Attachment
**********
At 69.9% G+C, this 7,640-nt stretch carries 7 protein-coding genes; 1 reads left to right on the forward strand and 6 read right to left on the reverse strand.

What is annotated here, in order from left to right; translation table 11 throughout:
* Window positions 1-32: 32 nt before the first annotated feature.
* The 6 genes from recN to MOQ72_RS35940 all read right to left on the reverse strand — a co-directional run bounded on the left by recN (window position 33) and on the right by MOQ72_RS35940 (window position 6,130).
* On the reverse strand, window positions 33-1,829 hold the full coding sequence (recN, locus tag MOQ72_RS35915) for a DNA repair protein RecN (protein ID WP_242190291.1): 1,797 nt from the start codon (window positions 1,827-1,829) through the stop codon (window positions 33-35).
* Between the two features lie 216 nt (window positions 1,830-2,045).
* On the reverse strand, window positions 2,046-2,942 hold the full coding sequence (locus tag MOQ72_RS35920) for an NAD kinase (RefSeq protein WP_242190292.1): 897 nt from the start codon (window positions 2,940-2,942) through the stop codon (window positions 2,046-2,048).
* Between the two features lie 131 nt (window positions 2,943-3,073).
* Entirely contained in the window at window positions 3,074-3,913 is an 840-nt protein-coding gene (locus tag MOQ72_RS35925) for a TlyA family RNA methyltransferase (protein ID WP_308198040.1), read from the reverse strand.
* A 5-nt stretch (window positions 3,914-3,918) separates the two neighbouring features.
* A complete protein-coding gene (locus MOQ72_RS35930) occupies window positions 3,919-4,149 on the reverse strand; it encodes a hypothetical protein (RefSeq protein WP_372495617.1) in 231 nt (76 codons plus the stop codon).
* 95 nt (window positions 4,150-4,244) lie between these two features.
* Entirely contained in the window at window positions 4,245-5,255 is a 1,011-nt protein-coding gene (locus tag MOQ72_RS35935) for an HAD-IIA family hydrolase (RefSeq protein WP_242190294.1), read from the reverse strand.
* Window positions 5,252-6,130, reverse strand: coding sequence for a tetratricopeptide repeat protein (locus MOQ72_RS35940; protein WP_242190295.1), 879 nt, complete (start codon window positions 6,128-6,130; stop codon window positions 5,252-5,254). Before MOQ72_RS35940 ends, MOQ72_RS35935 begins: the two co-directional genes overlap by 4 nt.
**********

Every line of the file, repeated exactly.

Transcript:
At 69.9% G+C, this 7,640-nt stretch carries 7 protein-coding genes; 1 reads left to right on the forward strand and 6 read right to left on the reverse strand.

What is annotated here, in order from left to right; translation table 11 throughout:
* Window positions 1-32: 32 nt before the first annotated feature.
* The 6 genes from recN to MOQ72_RS35940 all read right to left on the reverse strand — a co-directional run bounded on the left by recN (window position 33) and on the right by MOQ72_RS35940 (window position 6,130).
* On the reverse strand, window positions 33-1,829 hold the full coding sequence (recN, locus tag MOQ72_RS35915) for a DNA repair protein RecN (protein ID WP_242190291.1): 1,797 nt from the start codon (window positions 1,827-1,829) through the stop codon (window positions 33-35).
* Between the two features lie 216 nt (window positions 1,830-2,045).
* On the reverse strand, window positions 2,046-2,942 hold the full coding sequence (locus tag MOQ72_RS35920) for an NAD kinase (RefSeq protein WP_242190292.1): 897 nt from the start codon (window positions 2,940-2,942) through the stop codon (window positions 2,046-2,048).
* Between the two features lie 131 nt (window positions 2,943-3,073).
* Entirely contained in the window at window positions 3,074-3,913 is an 840-nt protein-coding gene (locus tag MOQ72_RS35925) for a TlyA family RNA methyltransferase (protein ID WP_308198040.1), read from the reverse strand.
* A 5-nt stretch (window positions 3,914-3,918) separates the two neighbouring features.
* A complete protein-coding gene (locus MOQ72_RS35930) occupies window positions 3,919-4,149 on the reverse strand; it encodes a hypothetical protein (RefSeq protein WP_372495617.1) in 231 nt (76 codons plus the stop codon).
* 95 nt (window positions 4,150-4,244) lie between these two features.
* Entirely contained in the window at window positions 4,245-5,255 is a 1,011-nt protein-coding gene (locus tag MOQ72_RS35935) for an HAD-IIA family hydrolase (RefSeq protein WP_242190294.1), read from the reverse strand.
* Window positions 5,252-6,130, reverse strand: coding sequence for a tetratricopeptide repeat protein (locus MOQ72_RS35940; protein WP_242190295.1), 879 nt, complete (start codon window positions 6,128-6,130; stop codon window positions 5,252-5,254). Before MOQ72_RS35940 ends, MOQ72_RS35935 begins: the two co-directional genes overlap by 4 nt.